6. Class of '42

    Class of '42 Active Member

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    Mr. Demjanjuk’s son, however, said that under German law, a conviction is not official until appeals are completed, and that his father’s death had the effect of “voiding” the Munich verdict.

    Mr. Demjanjuk died a “a victim and a survivor of Soviet and German brutality,” his son said, adding, “History will show Germany used him as a scapegoat to blame helpless Ukrainian P.O.W.’s for the deeds of Nazi Germans.”
     
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  7. CAC

    CAC Ace of Spades

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    That's Putin in a wig...or his grandmother....
     
  8. Takao

    Takao Ace

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    Source? I recall other reasons; lack of money(the Army is footing the bill), lack of personnel(they also cost money), declining public interest(with spend all this money when hardly anyone cares), and souring relations with the Russians(no more IMT - The Russians don't want them, even though the crimes took place in Russia & places now occupied by Russia).
     
  9. Takao

    Takao Ace

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    And

    No offence my friend, but you really do not get what has/is going on here.

    To the best of my knowledge, the German laws have not changed one iota. Not one.

    What has changed is that before Demjanjuk, these such crimes were treated as "Murder"...You needed witnesses - not only to place the defendant at the scene, but also that he committed actual murder. You also needed evidence to the same. Now...Even if a prosecutor was able to find all these people & evidence, the defendant could say "I did it under orders." Now, it is no longer "Murder", but a lesser charge. Thus, the German conviction rate of Nazis charged with "murder" was quite low.

    Now, it's the 90's, and letting old Nazis be is no longer considered "fashionable". So, what to do?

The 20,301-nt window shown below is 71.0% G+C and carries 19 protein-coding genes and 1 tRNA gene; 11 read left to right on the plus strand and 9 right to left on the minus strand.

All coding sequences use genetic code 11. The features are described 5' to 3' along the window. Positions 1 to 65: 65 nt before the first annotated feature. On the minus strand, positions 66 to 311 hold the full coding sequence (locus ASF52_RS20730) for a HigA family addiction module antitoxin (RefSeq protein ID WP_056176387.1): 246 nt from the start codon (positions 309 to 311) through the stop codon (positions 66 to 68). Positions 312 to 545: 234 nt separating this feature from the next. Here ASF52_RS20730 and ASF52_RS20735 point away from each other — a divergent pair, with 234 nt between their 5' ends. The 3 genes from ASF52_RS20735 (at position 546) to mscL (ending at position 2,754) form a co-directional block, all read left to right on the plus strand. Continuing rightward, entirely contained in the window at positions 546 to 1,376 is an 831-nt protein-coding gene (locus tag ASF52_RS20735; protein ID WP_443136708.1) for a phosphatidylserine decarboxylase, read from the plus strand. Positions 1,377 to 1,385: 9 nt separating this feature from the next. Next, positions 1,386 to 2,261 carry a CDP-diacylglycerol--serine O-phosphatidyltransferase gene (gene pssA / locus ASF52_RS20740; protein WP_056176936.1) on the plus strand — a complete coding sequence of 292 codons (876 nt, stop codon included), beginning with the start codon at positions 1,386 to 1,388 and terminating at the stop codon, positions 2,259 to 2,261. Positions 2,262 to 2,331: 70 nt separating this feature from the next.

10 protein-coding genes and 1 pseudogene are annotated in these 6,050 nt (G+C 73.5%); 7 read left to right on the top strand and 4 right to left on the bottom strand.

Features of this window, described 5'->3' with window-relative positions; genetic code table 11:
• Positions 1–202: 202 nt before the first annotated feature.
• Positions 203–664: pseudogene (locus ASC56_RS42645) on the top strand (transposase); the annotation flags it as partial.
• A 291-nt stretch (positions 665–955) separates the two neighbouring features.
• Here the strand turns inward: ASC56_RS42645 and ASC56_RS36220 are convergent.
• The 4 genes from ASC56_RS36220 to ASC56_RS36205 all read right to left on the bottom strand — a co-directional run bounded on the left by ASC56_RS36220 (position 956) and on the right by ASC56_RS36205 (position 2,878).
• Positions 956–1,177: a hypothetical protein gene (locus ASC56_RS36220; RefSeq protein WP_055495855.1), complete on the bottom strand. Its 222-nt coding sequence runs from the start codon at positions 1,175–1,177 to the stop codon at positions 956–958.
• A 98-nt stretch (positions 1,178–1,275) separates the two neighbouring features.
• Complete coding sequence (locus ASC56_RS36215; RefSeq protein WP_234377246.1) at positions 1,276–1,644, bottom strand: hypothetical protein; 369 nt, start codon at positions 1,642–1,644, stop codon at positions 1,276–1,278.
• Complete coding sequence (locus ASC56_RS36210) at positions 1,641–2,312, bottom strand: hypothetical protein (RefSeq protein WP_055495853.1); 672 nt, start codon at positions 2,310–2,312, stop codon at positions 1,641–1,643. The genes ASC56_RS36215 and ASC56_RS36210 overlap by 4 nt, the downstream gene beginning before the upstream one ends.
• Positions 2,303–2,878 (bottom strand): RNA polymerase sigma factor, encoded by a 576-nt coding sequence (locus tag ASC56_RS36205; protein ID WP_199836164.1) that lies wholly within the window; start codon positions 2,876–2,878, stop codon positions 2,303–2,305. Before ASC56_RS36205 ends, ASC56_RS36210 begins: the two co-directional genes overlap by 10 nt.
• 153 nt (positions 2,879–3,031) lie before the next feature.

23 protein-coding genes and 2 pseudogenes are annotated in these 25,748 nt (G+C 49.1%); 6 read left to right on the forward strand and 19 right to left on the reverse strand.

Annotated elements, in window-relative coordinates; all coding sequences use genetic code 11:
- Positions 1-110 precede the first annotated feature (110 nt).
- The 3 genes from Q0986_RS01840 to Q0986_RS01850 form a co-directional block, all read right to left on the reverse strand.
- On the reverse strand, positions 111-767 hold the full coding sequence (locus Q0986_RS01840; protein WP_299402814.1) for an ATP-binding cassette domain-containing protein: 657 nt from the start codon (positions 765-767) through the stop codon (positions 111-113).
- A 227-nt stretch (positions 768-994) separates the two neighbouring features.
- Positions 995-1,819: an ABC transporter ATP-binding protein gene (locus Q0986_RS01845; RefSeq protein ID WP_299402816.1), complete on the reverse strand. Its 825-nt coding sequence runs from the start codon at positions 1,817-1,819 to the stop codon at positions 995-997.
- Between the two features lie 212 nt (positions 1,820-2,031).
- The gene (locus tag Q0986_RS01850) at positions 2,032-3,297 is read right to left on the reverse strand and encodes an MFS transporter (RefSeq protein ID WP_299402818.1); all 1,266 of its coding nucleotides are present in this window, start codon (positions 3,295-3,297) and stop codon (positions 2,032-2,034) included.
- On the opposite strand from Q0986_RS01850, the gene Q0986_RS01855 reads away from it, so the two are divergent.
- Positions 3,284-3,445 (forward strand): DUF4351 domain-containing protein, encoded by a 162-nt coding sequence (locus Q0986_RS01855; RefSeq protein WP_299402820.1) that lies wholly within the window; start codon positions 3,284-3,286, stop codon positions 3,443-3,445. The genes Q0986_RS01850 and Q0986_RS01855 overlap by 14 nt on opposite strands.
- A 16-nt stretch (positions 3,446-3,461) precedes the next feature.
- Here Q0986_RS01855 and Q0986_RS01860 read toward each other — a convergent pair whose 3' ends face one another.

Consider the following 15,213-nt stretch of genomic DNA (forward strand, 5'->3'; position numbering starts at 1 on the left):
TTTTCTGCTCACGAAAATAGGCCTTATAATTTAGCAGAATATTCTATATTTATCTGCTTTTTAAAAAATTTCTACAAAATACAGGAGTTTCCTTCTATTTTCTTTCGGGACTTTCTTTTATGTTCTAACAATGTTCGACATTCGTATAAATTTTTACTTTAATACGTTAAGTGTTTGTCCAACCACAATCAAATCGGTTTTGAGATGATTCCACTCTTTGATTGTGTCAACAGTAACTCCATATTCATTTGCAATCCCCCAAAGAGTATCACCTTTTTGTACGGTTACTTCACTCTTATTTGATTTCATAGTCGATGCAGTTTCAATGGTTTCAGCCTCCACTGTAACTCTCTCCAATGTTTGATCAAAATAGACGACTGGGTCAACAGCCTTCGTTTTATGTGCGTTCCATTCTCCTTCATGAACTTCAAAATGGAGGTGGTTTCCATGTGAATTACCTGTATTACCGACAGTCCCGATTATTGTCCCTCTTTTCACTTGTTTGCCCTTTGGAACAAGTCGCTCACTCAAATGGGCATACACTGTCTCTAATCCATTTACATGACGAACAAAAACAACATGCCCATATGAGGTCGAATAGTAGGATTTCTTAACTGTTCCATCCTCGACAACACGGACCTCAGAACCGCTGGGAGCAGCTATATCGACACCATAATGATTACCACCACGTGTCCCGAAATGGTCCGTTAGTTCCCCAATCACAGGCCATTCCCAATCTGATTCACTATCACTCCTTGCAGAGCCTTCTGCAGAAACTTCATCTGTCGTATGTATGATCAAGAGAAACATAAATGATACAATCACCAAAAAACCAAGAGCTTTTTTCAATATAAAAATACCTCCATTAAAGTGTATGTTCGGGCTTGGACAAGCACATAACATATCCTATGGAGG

Hey, rather than charge them with murder, we will charge them with crimes against humanities. Witnesses - Don't need them, Evidence - Don't need that either. Just prove that they were there, and you have a guilty conviction.

    The laws were not changed, the prosecution's tactics were.

    Work smarter, not harder.
     
  10. Christopher67

    Christopher67 Member

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    BENJAMIN FERENCZ:(Chief Prosecutor, War Crimes Investigator (The very first, he believes)
    …………………...……....(Einsatzgruppen Trials, Nuremburg, 1947-48.)


    "The problem I faced as the chief Prosecutor at Nuremburg was "What do I ask for?"

    Here were 3,000 men, who every day went out and murdered thousands of people in cold blood, including children shot, one shot at a time, and I felt...that I...could not possibly do justice to the million people that had been killed....but if I could establish a rule of law which would protect humankind in the future, that would make this trial more meaningful than whatever I would do with these handful of murderers.
    This document, which I haven't had in my hands since 1948 maybe, it's a list of my defendants in the Einsatzgruppe Trial at Nuremburg, and I had prepared this list showing the names of the defendants and the position that they occupied, for example Ohldendorf, commanding officer of the Einsatzgruppe "D" killed 90,000....and all of them pleaded "not guilty"......nobody came in and said they did anything.....my goodness no...they said "This was necessary to carry out Hitler's orders, there was a war going on, what do you want us to do?"

    I had 22 defendants selected by me out of 3,000 mass murderers who murdered over 1 million people, and I could prove it......I had all the Top Secret contemporaneous documents....no question about the facts.

    I wanted top people, planners, people who had high command, responsible positions....their specific assignment was to murder in cold blood every single Jewish man woman and child they could lay their hands on...and I knew that picking 22 defendants out of 3,000 men was only a poor sampling, for the ridiculous reason that we had only 22 seats in the dock.

    Did we seek to do justice?
    Of course not, because we'd still be there trying Nazis to this day.

    So you try to make a statement of principle; the principle is "Don't do this, it's a crime against humanity, stop doing it, if you insist upon doing it we'll try to catch you, If you are a leader, and put you away so that you won't do it again, and others will be deterred from doing it".
    So, when the presiding judge, Justice Micheal Mismano opens the trial, he said, "We are now ready to hear the opening statement from the prosecution...and I went on to say....(September 29, 1947)

    "Vengeance is not our goal nor do we seek merely a just retribution.
    We ask this court to affirm by International Penal Action, man's right to live in peace and dignity, regardless of his race or creed.